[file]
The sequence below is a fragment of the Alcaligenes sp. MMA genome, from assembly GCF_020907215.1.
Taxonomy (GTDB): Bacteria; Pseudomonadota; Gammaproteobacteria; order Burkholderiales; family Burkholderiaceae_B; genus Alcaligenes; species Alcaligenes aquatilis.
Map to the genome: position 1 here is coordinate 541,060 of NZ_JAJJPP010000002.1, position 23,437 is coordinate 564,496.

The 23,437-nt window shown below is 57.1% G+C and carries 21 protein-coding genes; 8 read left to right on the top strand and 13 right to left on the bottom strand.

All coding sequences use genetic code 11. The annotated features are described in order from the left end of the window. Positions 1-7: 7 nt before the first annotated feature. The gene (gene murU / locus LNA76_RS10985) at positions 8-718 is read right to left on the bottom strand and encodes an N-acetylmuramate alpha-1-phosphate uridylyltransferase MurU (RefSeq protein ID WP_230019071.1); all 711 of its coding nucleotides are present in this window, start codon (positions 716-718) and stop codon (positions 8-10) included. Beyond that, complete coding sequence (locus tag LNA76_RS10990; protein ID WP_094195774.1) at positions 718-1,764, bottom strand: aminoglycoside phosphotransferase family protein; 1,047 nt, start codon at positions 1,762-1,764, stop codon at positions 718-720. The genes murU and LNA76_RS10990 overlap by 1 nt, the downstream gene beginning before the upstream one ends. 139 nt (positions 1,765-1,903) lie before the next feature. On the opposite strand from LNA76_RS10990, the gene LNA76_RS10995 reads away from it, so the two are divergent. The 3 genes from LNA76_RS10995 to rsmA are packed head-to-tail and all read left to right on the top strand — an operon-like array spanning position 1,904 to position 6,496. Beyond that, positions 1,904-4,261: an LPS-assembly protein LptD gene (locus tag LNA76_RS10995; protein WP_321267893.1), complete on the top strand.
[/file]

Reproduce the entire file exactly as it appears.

The sequence below is a fragment of the Alcaligenes sp. MMA genome, from assembly GCF_020907215.1.
Taxonomy (GTDB): Bacteria; Pseudomonadota; Gammaproteobacteria; order Burkholderiales; family Burkholderiaceae_B; genus Alcaligenes; species Alcaligenes aquatilis.
Map to the genome: position 1 here is coordinate 541,060 of NZ_JAJJPP010000002.1, position 23,437 is coordinate 564,496.

The 23,437-nt window shown below is 57.1% G+C and carries 21 protein-coding genes; 8 read left to right on the top strand and 13 right to left on the bottom strand.

All coding sequences use genetic code 11. The annotated features are described in order from the left end of the window. Positions 1-7: 7 nt before the first annotated feature. The gene (gene murU / locus LNA76_RS10985) at positions 8-718 is read right to left on the bottom strand and encodes an N-acetylmuramate alpha-1-phosphate uridylyltransferase MurU (RefSeq protein ID WP_230019071.1); all 711 of its coding nucleotides are present in this window, start codon (positions 716-718) and stop codon (positions 8-10) included. Beyond that, complete coding sequence (locus tag LNA76_RS10990; protein ID WP_094195774.1) at positions 718-1,764, bottom strand: aminoglycoside phosphotransferase family protein; 1,047 nt, start codon at positions 1,762-1,764, stop codon at positions 718-720. The genes murU and LNA76_RS10990 overlap by 1 nt, the downstream gene beginning before the upstream one ends. 139 nt (positions 1,765-1,903) lie before the next feature. On the opposite strand from LNA76_RS10990, the gene LNA76_RS10995 reads away from it, so the two are divergent. The 3 genes from LNA76_RS10995 to rsmA are packed head-to-tail and all read left to right on the top strand — an operon-like array spanning position 1,904 to position 6,496. Beyond that, positions 1,904-4,261: an LPS-assembly protein LptD gene (locus tag LNA76_RS10995; protein WP_321267893.1), complete on the top strand.